Building a Culture of Data for Decision Making By Elena Pinzon O’Quinn

Hi, my name is Elena Pinzon O’Quinn and I am the National Learning and Evaluation Director at LIFT. I have been a nonprofit internal evaluator for most of my career. The nonprofits I have worked with engage in ongoing performance measurement for the goal of using data for continuous program improvement. Stakeholders need to see and use data often to achieve this goal, ideally. But it doesn’t always work out this way.

As evaluators, we spend much of our time developing research questions, determining data sources, working through data collection processes, and performing analyses. Sometimes, the most important parts of the process – sharing the data, communicating results, and determining next steps based on those results, do not receive adequate focus and time. We must look for simple and efficient ways to share and use data.

I implore internal and external evaluators alike to avoid the trap of perfectionism when determining how and when to share data with its intended audience. There is a time and a place for a perfectly polished evaluation report. Most of the time, however, our programs need more rapid access to information. Focus on user-friendliness, jargon free writing, effective data visualization, and putting together a product that won’t take too long to turn around. Getting data into stakeholder’s hands is key to building a culture of data for decision-making. Get into the habit of sharing data often.

Hot Tips

  • Share your demographic and process or output data with stakeholders. No need to wait until that interim report is due or even until you have your baseline outcome survey analysis complete. Demographic data and process data serve an important purpose and begin to tell the story of your population and program.
  • Doing a multiple time point survey and only have the baseline collected so far? Share the results anyway, even without the change over time. Similarly, baseline data tells a story.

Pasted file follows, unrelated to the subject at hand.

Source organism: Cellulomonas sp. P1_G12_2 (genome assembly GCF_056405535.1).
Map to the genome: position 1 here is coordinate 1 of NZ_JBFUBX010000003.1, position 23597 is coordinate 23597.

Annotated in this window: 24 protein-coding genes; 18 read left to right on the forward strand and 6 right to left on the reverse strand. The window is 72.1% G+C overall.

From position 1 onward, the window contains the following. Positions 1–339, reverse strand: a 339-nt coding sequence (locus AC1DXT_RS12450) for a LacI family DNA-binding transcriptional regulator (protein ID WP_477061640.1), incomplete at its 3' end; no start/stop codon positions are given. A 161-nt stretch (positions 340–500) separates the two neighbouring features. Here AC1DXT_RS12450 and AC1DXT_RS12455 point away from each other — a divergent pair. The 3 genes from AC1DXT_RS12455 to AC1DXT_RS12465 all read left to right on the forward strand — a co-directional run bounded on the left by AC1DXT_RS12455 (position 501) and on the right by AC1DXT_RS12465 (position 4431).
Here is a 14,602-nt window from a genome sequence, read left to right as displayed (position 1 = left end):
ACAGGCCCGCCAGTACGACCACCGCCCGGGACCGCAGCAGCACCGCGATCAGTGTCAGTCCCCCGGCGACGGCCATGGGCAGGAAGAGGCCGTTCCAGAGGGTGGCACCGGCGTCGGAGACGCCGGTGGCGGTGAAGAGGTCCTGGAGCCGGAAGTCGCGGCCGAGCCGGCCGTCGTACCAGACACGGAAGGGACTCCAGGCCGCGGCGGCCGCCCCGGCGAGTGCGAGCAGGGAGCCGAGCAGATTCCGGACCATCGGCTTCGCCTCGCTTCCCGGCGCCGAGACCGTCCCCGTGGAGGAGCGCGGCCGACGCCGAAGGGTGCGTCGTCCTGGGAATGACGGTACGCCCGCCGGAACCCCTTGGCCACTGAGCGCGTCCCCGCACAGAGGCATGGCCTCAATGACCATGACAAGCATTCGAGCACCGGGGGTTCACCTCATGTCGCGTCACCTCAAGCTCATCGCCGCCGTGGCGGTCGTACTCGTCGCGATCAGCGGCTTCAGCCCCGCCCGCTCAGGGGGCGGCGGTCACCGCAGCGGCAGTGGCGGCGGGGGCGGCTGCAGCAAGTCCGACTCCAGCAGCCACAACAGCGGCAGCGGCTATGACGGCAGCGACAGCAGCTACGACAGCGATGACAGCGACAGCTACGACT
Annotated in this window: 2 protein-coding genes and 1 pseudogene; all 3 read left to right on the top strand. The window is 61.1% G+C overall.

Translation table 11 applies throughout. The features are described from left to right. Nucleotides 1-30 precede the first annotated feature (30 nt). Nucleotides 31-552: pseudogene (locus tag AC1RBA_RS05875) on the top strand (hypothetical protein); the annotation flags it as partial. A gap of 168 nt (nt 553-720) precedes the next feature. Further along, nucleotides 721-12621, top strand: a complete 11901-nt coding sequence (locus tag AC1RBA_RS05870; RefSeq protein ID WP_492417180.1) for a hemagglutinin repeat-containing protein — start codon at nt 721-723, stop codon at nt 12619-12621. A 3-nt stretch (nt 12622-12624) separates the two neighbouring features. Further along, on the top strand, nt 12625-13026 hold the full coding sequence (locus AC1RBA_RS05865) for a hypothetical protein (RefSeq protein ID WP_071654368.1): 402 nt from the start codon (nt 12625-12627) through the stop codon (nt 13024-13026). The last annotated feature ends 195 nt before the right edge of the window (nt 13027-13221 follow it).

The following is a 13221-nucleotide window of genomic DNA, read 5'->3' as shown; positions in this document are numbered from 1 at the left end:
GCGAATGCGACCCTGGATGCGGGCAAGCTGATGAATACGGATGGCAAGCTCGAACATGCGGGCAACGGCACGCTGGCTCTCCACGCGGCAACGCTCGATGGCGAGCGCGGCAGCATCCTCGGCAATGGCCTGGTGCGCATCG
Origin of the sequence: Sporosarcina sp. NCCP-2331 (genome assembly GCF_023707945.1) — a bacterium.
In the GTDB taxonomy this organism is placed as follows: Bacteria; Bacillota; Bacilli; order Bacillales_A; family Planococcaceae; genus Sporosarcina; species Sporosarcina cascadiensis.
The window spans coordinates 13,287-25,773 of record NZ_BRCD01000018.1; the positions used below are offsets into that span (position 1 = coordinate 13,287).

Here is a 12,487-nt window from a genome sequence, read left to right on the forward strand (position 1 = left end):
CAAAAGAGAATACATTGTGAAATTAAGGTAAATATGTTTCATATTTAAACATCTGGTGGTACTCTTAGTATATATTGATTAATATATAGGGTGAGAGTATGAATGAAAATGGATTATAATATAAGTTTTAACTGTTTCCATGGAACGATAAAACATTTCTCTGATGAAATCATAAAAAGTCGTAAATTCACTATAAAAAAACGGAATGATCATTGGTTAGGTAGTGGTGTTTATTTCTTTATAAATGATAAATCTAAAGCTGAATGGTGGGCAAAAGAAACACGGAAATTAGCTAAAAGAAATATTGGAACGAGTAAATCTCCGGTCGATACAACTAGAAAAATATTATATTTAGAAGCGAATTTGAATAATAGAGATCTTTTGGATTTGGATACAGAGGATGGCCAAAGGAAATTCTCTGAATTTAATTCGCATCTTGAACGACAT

• Share results even if you, as the evaluator, think the data is “dirty” or incomplete. Does this sound familiar? The team was supposed to survey 30 clients and only received 10 responses or 70% of respondents left one of the questions unanswered. You can include these caveats when sharing out. This also helps to start conversations about data quality and completeness, and can help with buy-in for data collection amongst program staff.
  • Focus on effective data visualization that summarizes key takeaways to facilitate discussion and feedback. For example, make your chart titles descriptive with the key takeaway message (I learned this from Ann Emery).
  • Keep your writing simple. Remove excess text and overly technical terms.
  • Use creative and varied formats for presenting data, especially formats that reduce the time burden on you, the evaluator.
    • Do away with the Word report altogether. Instead, facilitate a data walk.
    • Consider real time dashboards if you are using data management software, and schedule reports to go out to stakeholders via email periodically, especially if there are regular data check-in meetings on your calendar.
    • Keep the scope small and manageable. Bring the results of one question on a survey to your regularly scheduled program meeting and build in 10 minutes for discussion and next steps.

Don’t hesitate to get data into people’s hands. It will promote the culture you want to create and the more you do it, within reason, the better.


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2 thoughts on “Building a Culture of Data for Decision Making By Elena Pinzon O’Quinn”

  1. Hi Elena,